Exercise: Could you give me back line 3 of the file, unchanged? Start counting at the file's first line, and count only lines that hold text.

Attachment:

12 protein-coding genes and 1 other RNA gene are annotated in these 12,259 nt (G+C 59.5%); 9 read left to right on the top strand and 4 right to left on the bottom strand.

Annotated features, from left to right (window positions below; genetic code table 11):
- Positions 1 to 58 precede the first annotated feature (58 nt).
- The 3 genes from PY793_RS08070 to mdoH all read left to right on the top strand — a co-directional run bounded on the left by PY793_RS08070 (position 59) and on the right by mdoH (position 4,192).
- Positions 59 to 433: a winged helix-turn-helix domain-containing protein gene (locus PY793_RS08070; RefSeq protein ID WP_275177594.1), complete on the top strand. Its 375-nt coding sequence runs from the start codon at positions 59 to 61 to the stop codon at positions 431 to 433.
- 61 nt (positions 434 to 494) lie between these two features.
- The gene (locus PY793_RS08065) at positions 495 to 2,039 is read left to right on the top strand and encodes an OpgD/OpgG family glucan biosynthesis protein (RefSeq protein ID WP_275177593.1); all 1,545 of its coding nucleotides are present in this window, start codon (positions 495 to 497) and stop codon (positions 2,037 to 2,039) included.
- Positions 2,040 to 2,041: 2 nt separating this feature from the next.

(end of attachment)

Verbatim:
- Positions 1 to 58 precede the first annotated feature (58 nt).